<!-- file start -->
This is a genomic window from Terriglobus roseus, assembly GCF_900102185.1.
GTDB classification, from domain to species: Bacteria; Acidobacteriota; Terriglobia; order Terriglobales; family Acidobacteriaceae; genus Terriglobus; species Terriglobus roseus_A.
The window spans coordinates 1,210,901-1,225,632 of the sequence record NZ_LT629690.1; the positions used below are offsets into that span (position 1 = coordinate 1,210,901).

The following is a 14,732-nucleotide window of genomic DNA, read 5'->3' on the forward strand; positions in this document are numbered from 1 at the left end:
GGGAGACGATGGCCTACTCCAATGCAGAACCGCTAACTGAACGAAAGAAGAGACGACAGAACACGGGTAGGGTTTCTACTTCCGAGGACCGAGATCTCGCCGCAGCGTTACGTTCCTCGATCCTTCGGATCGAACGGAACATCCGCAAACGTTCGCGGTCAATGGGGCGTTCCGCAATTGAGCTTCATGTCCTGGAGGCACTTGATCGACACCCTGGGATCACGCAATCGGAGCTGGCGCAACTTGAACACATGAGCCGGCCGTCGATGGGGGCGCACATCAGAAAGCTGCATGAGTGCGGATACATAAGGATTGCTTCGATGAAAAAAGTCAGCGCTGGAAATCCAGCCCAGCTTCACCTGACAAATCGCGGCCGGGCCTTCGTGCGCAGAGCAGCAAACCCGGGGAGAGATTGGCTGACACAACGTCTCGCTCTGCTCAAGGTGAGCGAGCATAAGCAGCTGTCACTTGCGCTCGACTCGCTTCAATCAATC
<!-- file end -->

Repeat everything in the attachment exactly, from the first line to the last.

This is a genomic window from Terriglobus roseus, assembly GCF_900102185.1.
GTDB classification, from domain to species: Bacteria; Acidobacteriota; Terriglobia; order Terriglobales; family Acidobacteriaceae; genus Terriglobus; species Terriglobus roseus_A.
The window spans coordinates 1,210,901-1,225,632 of the sequence record NZ_LT629690.1; the positions used below are offsets into that span (position 1 = coordinate 1,210,901).

The following is a 14,732-nucleotide window of genomic DNA, read 5'->3' on the forward strand; positions in this document are numbered from 1 at the left end:
GGGAGACGATGGCCTACTCCAATGCAGAACCGCTAACTGAACGAAAGAAGAGACGACAGAACACGGGTAGGGTTTCTACTTCCGAGGACCGAGATCTCGCCGCAGCGTTACGTTCCTCGATCCTTCGGATCGAACGGAACATCCGCAAACGTTCGCGGTCAATGGGGCGTTCCGCAATTGAGCTTCATGTCCTGGAGGCACTTGATCGACACCCTGGGATCACGCAATCGGAGCTGGCGCAACTTGAACACATGAGCCGGCCGTCGATGGGGGCGCACATCAGAAAGCTGCATGAGTGCGGATACATAAGGATTGCTTCGATGAAAAAAGTCAGCGCTGGAAATCCAGCCCAGCTTCACCTGACAAATCGCGGCCGGGCCTTCGTGCGCAGAGCAGCAAACCCGGGGAGAGATTGGCTGACACAACGTCTCGCTCTGCTCAAGGTGAGCGAGCATAAGCAGCTGTCACTTGCGCTCGACTCGCTTCAATCAATC